XAI is especially important in areas where someone's life could be immediately affected. For example, in healthcare, AI could be used to identify patient fractures based on X-rays. But even after an initial investment in an AI tool, doctors and nurses might still not be ready to adopt the AI if they don't trust the system or know how it arrives at a patient diagnosis. An explainable system gives healthcare providers the chance to review the diagnosis and to use that information to inform their own prognosis.

Likewise, for military operations, the Defense Advanced Research Projects Agency, or DARPA, is developing XAI in its third-wave AI systems.

Benefits of explainable AI

XAI provides overall more accountability and transparency in AI systems. Its benefits include the following:

  • Makes AI more trustworthy. Individuals might be reluctant to trust an AI-based system, as they can't tell how it reaches a particular conclusion. XAI is designed to give understandable explanations of its decisions to end users.
  • Improves the overall AI system. With added transparency, developers can more easily identify and fix issues.
  • Provides insight against adversarial attacks. Adversarial ML attacks attempt to fool or misguide a model into making incorrect decisions using maliciously designed data inputs. An adversarial attack against an XAI system would show irregular explanations for its decisions, revealing the attack.
  • Offers safeguards against AI bias. The goal of XAI is to explain attributes and decision processes in ML algorithms. This helps identify unfair outcomes due to the lack of quality in training data or developer biases.

Limitations of explainable AI

XAI also has the following limitations:

  • Oversimplification. Compared to other transparency methods, an XAI system might oversimplify and misrepresent a complicated system, leading to a debate about designing AI systems with more interpretable models, or models that can more accurately associate causes to effects.
  • Lower model performance. XAI systems typically have lower performance when compared to black box models.
  • Difficulty in training. Creating an AI system that also explains its reasoning is more complicated to achieve when compared to black box models.
  • Lack of privacy. If an XAI system works with confidential data, that data could be exposed because of XAI's transparent nature.
  • Decrease in understanding and trust. Although XAI should lead to an increased trust in AI, some users might still not trust the system, even with an understandable explanation behind its decisions.

The history of explainable AI

The creation of explainable AI systems is now more important than ever because of the effects that it can have on real people. The explainability of AI has been an important aspect of creating an AI system since at least the 1970s. In 1972, the symbolic reasoning system MYCIN was developed for explaining the reasoning for diagnostic-related purposes, such as treating blood infections.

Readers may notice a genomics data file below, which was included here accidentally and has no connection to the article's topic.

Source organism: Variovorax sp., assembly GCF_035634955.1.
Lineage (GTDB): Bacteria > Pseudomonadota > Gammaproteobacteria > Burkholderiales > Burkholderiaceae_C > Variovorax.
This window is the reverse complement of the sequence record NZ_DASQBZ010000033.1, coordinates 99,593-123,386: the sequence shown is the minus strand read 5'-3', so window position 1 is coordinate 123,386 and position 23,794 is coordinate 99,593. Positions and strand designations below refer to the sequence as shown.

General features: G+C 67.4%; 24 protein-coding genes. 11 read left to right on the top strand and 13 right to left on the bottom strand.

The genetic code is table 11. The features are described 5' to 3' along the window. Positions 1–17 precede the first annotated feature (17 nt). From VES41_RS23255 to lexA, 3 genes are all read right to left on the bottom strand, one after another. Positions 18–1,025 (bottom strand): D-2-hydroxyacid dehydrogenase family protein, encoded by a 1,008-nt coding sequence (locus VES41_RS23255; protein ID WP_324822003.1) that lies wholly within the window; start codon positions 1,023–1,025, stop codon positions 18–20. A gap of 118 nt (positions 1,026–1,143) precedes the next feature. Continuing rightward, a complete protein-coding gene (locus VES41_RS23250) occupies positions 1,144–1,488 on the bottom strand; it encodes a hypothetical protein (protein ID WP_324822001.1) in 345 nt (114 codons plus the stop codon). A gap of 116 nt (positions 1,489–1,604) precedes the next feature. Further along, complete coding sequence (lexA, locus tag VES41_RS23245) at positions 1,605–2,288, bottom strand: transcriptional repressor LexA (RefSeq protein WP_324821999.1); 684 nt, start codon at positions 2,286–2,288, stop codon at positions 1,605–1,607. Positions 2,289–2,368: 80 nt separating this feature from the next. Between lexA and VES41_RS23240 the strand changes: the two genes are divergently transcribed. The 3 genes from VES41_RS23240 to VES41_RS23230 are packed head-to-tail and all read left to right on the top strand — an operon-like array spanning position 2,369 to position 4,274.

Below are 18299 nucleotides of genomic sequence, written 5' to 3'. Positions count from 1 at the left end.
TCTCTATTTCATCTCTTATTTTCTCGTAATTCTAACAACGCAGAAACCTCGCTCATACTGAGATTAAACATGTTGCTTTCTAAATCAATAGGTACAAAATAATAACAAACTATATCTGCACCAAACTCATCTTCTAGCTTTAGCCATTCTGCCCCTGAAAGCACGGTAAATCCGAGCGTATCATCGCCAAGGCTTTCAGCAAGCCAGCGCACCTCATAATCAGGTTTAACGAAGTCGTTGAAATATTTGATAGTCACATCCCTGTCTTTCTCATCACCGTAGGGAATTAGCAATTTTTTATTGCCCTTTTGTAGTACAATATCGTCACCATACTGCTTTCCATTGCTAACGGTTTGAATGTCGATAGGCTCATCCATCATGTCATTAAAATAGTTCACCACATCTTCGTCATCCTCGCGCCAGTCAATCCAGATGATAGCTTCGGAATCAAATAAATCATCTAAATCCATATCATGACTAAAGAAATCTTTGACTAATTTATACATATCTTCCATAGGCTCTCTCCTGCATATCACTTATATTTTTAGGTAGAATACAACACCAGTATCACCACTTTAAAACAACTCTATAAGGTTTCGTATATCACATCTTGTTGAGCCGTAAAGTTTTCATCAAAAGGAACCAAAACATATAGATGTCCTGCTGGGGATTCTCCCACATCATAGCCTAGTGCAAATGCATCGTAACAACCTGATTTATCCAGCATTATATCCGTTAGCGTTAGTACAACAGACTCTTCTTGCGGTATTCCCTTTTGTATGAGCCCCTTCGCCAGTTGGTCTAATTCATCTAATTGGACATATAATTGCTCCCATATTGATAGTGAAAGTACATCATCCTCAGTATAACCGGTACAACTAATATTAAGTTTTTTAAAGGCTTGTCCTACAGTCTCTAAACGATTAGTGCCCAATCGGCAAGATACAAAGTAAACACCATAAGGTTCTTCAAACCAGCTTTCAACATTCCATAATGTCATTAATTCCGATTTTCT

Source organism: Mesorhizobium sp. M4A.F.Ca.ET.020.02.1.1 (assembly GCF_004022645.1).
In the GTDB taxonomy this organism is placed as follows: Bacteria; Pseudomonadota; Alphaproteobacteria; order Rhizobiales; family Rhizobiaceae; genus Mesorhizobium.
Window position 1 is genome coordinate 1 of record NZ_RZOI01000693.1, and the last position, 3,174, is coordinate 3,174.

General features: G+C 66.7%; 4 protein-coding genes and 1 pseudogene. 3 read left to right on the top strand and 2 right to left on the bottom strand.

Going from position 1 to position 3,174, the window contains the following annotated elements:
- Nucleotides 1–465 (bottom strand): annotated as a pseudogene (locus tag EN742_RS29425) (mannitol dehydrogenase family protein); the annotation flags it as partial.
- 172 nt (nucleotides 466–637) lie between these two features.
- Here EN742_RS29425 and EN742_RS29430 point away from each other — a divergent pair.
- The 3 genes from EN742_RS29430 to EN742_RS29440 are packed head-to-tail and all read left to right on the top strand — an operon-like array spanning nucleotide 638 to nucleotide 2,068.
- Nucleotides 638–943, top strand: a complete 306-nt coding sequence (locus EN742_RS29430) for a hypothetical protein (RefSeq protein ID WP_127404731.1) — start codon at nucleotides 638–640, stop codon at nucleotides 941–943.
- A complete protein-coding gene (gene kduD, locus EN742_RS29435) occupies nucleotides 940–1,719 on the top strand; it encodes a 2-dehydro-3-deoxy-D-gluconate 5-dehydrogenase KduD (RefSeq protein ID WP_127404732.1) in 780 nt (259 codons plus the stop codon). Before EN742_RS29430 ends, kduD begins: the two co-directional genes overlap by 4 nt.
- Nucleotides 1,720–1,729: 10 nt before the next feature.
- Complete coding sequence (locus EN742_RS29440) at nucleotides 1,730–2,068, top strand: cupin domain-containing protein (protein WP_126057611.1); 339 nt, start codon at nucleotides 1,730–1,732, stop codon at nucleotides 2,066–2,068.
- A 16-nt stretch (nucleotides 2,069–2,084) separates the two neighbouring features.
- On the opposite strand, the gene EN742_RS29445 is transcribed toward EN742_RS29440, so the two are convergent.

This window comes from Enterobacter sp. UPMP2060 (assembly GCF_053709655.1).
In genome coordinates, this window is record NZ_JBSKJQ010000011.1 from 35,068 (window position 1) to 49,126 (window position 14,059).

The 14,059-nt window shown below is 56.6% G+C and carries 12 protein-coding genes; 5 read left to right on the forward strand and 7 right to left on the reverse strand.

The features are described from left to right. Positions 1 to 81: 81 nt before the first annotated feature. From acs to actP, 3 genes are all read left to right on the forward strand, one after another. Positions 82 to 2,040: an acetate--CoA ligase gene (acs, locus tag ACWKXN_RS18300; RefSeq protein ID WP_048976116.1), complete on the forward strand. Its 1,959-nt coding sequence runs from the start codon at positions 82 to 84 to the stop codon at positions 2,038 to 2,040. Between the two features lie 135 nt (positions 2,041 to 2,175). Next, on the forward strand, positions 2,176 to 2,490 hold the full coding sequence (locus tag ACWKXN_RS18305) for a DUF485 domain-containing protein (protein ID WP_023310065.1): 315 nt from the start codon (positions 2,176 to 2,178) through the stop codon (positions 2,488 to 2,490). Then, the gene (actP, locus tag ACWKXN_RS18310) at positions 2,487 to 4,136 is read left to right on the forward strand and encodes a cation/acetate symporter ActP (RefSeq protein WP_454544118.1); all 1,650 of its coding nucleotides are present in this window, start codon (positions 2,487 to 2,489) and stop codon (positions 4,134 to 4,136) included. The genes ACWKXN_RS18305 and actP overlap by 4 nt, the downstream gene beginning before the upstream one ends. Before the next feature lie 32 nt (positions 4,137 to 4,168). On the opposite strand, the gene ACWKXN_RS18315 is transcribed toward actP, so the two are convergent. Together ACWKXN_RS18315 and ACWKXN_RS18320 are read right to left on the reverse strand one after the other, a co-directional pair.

Throughout the 1980s and into the 1990s, truth maintenance systems (TMSes) were developed to extend AI reasoning abilities. As an example, these were used in rule- and logic-based inference systems. A TMS tracks AI reasonings and conclusions by tracing the reasoning an AI makes through rule operations and logical inferences. This process generates an explanation for each AI reasoning.

From the 2010s onward, explainable AI systems have been used more publicly. Some AI systems began exhibiting racial and other sorts of biases, leading to an increased focus on developing ways to detect bias in AI.

Explainable AI vs. interpretable AI

Explainability and interpretability are two concepts in AI that are sometimes used interchangeably. However, there's a slight difference in meaning.

While explainability refers to the ability to explain the AI decision-making process in a way that's understandable to the user, interpretability refers to the predictability of a model's outputs based on its inputs. Interpretability is typically used to understand an AI model's inner workings. Interpretability is important if an organization needs a model with high levels of transparency and must understand exactly how the model generates its outcomes. However, this can cause a model to perform slower. If performance is a more valued factor, then an organization can instead focus on explainability.

Explainable AI vs. responsible AI

Explainable AI and responsible AI are both important concepts when designing a transparent and trustable AI system.

Responsible AI is an approach to developing and deploying AI from an ethical and legal point of view. Its goal is to employ AI in a safe, trustworthy and ethical way. AI interpretability and explainability are both important aspects of developing a responsible AI.

A chart showing the factors of responsible AI.
Responsible AI is made up of several principles that guide AI development.

Principles that make up responsible AI include the following:

  • Accountability and transparency.
  • Explainability and interpretability.
  • Fairness.
  • Privacy.
  • Security and resiliency.
  • Validity and reliability.
  • Safety.

Transparency and explainability continue to be important concepts in AI. Learn more about why transparency in AI matters for organizations.

This was last updated in February 2024